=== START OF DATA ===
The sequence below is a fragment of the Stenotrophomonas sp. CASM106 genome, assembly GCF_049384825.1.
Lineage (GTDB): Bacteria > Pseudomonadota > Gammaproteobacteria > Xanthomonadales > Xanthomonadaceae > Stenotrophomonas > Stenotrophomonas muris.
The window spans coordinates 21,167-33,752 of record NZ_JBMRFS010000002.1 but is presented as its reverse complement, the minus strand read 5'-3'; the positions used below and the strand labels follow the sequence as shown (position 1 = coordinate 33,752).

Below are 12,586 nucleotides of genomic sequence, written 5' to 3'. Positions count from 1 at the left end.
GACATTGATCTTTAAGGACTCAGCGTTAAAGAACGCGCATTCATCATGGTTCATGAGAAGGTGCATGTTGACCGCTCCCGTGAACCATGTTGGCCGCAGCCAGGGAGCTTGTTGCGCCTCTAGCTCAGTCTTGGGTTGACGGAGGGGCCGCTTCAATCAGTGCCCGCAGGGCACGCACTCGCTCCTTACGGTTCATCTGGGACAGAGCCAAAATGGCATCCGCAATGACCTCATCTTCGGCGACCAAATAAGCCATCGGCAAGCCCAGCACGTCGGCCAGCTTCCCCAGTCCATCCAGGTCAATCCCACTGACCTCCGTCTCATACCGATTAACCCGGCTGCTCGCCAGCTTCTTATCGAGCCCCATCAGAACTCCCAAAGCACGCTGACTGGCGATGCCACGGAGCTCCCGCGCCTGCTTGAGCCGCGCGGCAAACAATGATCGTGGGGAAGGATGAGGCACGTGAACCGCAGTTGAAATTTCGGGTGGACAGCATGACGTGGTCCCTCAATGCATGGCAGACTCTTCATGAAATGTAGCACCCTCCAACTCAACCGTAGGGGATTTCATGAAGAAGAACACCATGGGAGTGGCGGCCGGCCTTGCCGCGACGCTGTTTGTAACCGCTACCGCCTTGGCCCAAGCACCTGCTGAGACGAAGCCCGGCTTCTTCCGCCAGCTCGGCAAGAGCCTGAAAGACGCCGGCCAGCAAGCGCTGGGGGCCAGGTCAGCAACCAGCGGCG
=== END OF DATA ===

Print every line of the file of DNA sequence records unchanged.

The sequence below is a fragment of the Stenotrophomonas sp. CASM106 genome, assembly GCF_049384825.1.
Lineage (GTDB): Bacteria > Pseudomonadota > Gammaproteobacteria > Xanthomonadales > Xanthomonadaceae > Stenotrophomonas > Stenotrophomonas muris.
The window spans coordinates 21,167-33,752 of record NZ_JBMRFS010000002.1 but is presented as its reverse complement, the minus strand read 5'-3'; the positions used below and the strand labels follow the sequence as shown (position 1 = coordinate 33,752).

Below are 12,586 nucleotides of genomic sequence, written 5' to 3'. Positions count from 1 at the left end.
GACATTGATCTTTAAGGACTCAGCGTTAAAGAACGCGCATTCATCATGGTTCATGAGAAGGTGCATGTTGACCGCTCCCGTGAACCATGTTGGCCGCAGCCAGGGAGCTTGTTGCGCCTCTAGCTCAGTCTTGGGTTGACGGAGGGGCCGCTTCAATCAGTGCCCGCAGGGCACGCACTCGCTCCTTACGGTTCATCTGGGACAGAGCCAAAATGGCATCCGCAATGACCTCATCTTCGGCGACCAAATAAGCCATCGGCAAGCCCAGCACGTCGGCCAGCTTCCCCAGTCCATCCAGGTCAATCCCACTGACCTCCGTCTCATACCGATTAACCCGGCTGCTCGCCAGCTTCTTATCGAGCCCCATCAGAACTCCCAAAGCACGCTGACTGGCGATGCCACGGAGCTCCCGCGCCTGCTTGAGCCGCGCGGCAAACAATGATCGTGGGGAAGGATGAGGCACGTGAACCGCAGTTGAAATTTCGGGTGGACAGCATGACGTGGTCCCTCAATGCATGGCAGACTCTTCATGAAATGTAGCACCCTCCAACTCAACCGTAGGGGATTTCATGAAGAAGAACACCATGGGAGTGGCGGCCGGCCTTGCCGCGACGCTGTTTGTAACCGCTACCGCCTTGGCCCAAGCACCTGCTGAGACGAAGCCCGGCTTCTTCCGCCAGCTCGGCAAGAGCCTGAAAGACGCCGGCCAGCAAGCGCTGGGGGCCAGGTCAGCAACCAGCGGCG